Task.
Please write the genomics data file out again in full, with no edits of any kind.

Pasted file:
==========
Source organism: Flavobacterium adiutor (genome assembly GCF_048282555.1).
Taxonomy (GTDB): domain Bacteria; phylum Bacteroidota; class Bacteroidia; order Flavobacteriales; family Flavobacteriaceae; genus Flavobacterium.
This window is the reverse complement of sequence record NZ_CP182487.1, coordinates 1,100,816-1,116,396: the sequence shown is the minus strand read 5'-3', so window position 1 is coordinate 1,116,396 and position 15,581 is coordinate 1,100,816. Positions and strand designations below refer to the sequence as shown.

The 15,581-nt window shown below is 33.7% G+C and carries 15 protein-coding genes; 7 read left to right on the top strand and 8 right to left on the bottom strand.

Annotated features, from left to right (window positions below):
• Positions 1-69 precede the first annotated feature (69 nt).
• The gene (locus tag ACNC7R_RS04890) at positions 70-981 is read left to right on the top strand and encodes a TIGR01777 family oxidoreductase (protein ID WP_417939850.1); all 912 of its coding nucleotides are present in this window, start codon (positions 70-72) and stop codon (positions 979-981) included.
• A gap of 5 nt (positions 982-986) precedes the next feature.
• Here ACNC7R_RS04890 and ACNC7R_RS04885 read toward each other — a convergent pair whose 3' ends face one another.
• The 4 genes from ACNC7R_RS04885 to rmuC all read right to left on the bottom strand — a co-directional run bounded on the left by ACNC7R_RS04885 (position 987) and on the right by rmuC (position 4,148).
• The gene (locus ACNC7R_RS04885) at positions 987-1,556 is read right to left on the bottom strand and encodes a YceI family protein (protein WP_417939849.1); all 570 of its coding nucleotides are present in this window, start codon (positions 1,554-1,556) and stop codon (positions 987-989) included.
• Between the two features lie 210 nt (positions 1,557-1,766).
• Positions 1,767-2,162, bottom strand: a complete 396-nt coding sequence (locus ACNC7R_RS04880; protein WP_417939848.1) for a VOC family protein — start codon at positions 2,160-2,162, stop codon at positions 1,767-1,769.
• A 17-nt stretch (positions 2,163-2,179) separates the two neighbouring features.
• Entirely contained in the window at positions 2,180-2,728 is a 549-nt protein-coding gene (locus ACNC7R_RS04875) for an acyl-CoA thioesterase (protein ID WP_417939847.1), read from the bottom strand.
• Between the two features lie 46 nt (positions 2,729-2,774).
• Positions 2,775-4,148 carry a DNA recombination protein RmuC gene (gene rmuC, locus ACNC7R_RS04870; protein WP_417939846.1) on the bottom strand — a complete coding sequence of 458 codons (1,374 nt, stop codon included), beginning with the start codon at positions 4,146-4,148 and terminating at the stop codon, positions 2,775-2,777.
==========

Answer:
Source organism: Flavobacterium adiutor (genome assembly GCF_048282555.1).
Taxonomy (GTDB): domain Bacteria; phylum Bacteroidota; class Bacteroidia; order Flavobacteriales; family Flavobacteriaceae; genus Flavobacterium.
This window is the reverse complement of sequence record NZ_CP182487.1, coordinates 1,100,816-1,116,396: the sequence shown is the minus strand read 5'-3', so window position 1 is coordinate 1,116,396 and position 15,581 is coordinate 1,100,816. Positions and strand designations below refer to the sequence as shown.

The 15,581-nt window shown below is 33.7% G+C and carries 15 protein-coding genes; 7 read left to right on the top strand and 8 right to left on the bottom strand.

Annotated features, from left to right (window positions below):
• Positions 1-69 precede the first annotated feature (69 nt).
• The gene (locus tag ACNC7R_RS04890) at positions 70-981 is read left to right on the top strand and encodes a TIGR01777 family oxidoreductase (protein ID WP_417939850.1); all 912 of its coding nucleotides are present in this window, start codon (positions 70-72) and stop codon (positions 979-981) included.
• A gap of 5 nt (positions 982-986) precedes the next feature.
• Here ACNC7R_RS04890 and ACNC7R_RS04885 read toward each other — a convergent pair whose 3' ends face one another.
• The 4 genes from ACNC7R_RS04885 to rmuC all read right to left on the bottom strand — a co-directional run bounded on the left by ACNC7R_RS04885 (position 987) and on the right by rmuC (position 4,148).
• The gene (locus ACNC7R_RS04885) at positions 987-1,556 is read right to left on the bottom strand and encodes a YceI family protein (protein WP_417939849.1); all 570 of its coding nucleotides are present in this window, start codon (positions 1,554-1,556) and stop codon (positions 987-989) included.
• Between the two features lie 210 nt (positions 1,557-1,766).
• Positions 1,767-2,162, bottom strand: a complete 396-nt coding sequence (locus ACNC7R_RS04880; protein WP_417939848.1) for a VOC family protein — start codon at positions 2,160-2,162, stop codon at positions 1,767-1,769.
• A 17-nt stretch (positions 2,163-2,179) separates the two neighbouring features.
• Entirely contained in the window at positions 2,180-2,728 is a 549-nt protein-coding gene (locus ACNC7R_RS04875) for an acyl-CoA thioesterase (protein ID WP_417939847.1), read from the bottom strand.
• Between the two features lie 46 nt (positions 2,729-2,774).
• Positions 2,775-4,148 carry a DNA recombination protein RmuC gene (gene rmuC, locus ACNC7R_RS04870; protein WP_417939846.1) on the bottom strand — a complete coding sequence of 458 codons (1,374 nt, stop codon included), beginning with the start codon at positions 4,146-4,148 and terminating at the stop codon, positions 2,775-2,777.